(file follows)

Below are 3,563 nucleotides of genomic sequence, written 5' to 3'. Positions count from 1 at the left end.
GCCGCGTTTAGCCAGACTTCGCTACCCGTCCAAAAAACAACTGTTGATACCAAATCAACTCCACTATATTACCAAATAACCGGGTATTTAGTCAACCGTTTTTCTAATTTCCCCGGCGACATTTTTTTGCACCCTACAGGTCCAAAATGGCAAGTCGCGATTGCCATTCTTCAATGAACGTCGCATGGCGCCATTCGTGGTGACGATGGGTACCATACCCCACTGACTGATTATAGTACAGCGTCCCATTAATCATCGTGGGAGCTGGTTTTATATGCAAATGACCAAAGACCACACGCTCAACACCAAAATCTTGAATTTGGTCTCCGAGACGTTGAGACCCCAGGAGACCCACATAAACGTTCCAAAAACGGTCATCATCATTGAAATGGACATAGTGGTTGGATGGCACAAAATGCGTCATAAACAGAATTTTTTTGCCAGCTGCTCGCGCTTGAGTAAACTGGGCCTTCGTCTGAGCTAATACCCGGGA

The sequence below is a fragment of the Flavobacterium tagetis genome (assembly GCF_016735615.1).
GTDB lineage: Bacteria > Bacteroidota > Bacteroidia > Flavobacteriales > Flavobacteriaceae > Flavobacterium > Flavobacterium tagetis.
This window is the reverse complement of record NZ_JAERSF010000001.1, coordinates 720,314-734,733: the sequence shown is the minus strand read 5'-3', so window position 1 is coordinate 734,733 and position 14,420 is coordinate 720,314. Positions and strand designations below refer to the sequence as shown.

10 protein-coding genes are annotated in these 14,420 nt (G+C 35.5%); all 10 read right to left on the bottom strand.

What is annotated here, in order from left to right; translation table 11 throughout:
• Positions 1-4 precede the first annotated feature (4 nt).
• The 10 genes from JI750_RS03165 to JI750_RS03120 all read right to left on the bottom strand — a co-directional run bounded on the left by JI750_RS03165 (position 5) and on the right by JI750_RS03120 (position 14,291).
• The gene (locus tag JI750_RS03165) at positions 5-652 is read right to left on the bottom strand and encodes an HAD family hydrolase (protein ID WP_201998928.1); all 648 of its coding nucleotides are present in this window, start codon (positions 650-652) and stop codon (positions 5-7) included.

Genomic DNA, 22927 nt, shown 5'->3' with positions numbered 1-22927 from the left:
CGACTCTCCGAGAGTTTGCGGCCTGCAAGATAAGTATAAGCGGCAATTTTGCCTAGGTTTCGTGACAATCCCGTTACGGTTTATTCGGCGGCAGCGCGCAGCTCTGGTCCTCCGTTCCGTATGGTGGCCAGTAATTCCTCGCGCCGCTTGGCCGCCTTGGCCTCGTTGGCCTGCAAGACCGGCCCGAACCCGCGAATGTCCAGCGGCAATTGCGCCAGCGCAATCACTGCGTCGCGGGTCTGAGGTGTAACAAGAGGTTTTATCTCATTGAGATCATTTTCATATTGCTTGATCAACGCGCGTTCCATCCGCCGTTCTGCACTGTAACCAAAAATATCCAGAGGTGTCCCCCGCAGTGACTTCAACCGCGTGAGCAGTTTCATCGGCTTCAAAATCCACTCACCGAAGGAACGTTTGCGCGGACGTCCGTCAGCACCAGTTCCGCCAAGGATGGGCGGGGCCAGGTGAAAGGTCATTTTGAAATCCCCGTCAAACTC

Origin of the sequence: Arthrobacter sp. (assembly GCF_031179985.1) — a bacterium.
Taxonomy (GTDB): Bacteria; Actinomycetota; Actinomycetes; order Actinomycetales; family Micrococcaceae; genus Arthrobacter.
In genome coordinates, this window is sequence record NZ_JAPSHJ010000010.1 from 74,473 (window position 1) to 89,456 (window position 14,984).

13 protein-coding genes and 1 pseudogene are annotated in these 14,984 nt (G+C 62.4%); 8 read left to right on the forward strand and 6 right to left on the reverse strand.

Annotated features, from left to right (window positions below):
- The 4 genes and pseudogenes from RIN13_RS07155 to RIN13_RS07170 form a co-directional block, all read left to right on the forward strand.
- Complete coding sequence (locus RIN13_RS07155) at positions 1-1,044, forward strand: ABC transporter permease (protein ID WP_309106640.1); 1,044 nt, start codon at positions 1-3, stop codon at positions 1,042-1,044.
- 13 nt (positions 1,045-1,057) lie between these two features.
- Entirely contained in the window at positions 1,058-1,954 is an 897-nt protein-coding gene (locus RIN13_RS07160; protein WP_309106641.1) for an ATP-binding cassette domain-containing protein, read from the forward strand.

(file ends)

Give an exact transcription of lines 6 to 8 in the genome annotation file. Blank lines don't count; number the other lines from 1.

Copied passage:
10 protein-coding genes are annotated in these 14,420 nt (G+C 35.5%); all 10 read right to left on the bottom strand.

What is annotated here, in order from left to right; translation table 11 throughout:
• Positions 1-4 precede the first annotated feature (4 nt).